Whilst we expect the very best of each student, we want this to be a positive and constructive experience for the students. As they are in middle school, they are able to practise and refine skills in low-stress situations to prepare for high school. We appreciate your support and patience with your child as they face the challenges of next week.

If you have any questions or concerns, please contact your child’s teacher or myself.

 

Assessment in the Middle School

Have you noticed that the amount of homework your child does varies over the course of the year? As a parent of a MS student, it is sometimes hard to keep up with what is due and when.  Homework at YIS is an extension of the learning that takes place in the classroom, and is always set with a purpose and is relevant to the material currently being studied.

In the Middle School we teach units of work. At the beginning of the unit the teaching is quite specific and much of the work is completed in class, with some homework being set in preparation for the next lesson.  An assignment is often set and students will work on this in class and for homework. Assignments can vary in length and complexity. Often an assessment task comes at the end of a unit which students demonstrate their skills, understandings and knowledge.  Assessment tasks may also be set during a unit.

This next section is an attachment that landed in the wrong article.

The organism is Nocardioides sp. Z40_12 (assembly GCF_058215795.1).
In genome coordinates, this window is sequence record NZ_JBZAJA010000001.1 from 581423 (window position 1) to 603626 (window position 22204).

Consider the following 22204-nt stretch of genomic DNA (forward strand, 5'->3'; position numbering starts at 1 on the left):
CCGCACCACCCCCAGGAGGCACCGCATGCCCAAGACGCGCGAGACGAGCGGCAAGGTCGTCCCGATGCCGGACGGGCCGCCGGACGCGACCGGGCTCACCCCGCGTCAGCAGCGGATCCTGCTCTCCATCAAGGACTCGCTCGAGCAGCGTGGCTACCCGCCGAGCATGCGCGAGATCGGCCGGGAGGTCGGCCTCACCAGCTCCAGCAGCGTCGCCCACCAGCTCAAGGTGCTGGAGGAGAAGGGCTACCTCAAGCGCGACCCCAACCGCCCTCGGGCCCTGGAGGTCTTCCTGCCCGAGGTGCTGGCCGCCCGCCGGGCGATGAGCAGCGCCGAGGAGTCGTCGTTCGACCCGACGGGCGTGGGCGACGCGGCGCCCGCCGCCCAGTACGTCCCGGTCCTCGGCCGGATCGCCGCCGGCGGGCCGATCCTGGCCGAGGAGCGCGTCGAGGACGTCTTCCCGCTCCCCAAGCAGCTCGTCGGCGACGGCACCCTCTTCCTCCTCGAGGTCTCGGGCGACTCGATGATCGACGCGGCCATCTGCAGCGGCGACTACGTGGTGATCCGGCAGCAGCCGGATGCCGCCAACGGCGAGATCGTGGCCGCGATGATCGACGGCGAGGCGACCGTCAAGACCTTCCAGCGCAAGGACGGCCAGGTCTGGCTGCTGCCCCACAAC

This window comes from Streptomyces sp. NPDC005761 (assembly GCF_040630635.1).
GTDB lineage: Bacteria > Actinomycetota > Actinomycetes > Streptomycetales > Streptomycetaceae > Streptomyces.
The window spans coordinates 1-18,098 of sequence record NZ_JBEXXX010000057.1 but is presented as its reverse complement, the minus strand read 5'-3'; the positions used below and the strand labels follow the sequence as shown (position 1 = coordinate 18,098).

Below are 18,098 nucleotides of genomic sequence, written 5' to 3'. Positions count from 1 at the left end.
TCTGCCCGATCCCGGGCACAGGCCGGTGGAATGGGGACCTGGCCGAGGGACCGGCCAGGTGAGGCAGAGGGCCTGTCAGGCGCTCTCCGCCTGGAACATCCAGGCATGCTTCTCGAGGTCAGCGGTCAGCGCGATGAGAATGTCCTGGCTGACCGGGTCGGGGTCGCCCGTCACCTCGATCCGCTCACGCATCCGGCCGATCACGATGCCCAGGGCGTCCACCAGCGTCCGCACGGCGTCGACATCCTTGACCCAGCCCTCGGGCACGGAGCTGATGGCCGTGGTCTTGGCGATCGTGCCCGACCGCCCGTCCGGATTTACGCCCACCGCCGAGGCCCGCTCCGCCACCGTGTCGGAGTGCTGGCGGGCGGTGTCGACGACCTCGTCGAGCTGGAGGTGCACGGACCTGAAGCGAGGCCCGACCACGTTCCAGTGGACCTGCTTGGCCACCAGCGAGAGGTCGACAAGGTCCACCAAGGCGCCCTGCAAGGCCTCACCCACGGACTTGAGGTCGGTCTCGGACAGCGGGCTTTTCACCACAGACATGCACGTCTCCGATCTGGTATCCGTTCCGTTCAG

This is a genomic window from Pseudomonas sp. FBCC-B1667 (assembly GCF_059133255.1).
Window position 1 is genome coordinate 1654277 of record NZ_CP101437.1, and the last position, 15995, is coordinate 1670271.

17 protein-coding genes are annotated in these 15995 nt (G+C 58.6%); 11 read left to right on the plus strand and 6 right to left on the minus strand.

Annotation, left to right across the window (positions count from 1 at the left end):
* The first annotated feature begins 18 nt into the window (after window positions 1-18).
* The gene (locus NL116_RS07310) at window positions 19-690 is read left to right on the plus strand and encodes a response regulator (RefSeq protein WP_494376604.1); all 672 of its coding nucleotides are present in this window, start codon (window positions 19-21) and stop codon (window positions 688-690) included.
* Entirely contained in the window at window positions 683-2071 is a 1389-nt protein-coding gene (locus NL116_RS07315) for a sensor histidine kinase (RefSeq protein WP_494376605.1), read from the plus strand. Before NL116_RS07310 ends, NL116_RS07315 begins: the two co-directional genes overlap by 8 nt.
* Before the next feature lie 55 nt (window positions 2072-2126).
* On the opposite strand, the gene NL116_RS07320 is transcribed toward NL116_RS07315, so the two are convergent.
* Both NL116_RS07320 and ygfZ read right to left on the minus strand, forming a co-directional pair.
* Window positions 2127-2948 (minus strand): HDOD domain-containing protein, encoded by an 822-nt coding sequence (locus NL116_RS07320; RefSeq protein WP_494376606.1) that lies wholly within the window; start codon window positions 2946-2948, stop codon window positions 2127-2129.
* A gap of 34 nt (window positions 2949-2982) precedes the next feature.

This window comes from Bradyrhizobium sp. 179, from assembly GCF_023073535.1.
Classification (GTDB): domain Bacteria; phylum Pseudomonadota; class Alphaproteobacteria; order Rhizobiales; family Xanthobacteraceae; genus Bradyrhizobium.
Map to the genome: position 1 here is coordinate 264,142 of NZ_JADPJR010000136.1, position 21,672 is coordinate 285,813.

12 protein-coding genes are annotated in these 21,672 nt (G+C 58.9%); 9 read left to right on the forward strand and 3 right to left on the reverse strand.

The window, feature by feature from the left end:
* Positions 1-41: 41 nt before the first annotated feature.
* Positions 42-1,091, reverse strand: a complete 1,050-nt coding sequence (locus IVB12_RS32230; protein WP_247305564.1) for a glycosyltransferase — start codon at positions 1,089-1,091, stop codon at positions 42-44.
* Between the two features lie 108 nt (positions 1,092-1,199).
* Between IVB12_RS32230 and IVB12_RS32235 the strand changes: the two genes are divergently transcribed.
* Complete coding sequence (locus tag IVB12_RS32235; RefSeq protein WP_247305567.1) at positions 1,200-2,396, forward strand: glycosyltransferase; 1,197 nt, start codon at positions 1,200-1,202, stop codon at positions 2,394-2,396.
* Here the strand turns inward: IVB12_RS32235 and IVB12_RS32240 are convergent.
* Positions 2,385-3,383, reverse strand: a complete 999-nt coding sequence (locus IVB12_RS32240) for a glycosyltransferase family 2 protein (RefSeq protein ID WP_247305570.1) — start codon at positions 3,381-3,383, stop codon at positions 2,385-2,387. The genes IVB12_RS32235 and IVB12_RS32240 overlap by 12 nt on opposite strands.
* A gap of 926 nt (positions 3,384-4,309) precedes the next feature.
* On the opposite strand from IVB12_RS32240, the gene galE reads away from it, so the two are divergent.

Units are about 6 weeks long, though can vary in length and most teachers will begin and end a unit at a similar point in the year. You can see how this means that there are very busy times for students, and quieter homework periods at the beginning of the unit when explicit teaching is taking place.

We have set up calendars on the teachers blogs so we can all see when assignments are due, and we work as best as we can to balance out students loads. There are peak times in the year, which is the nature of life. Students learn how to manage these and this is an important aspect of middle school as they prepare for high school and increased workloads.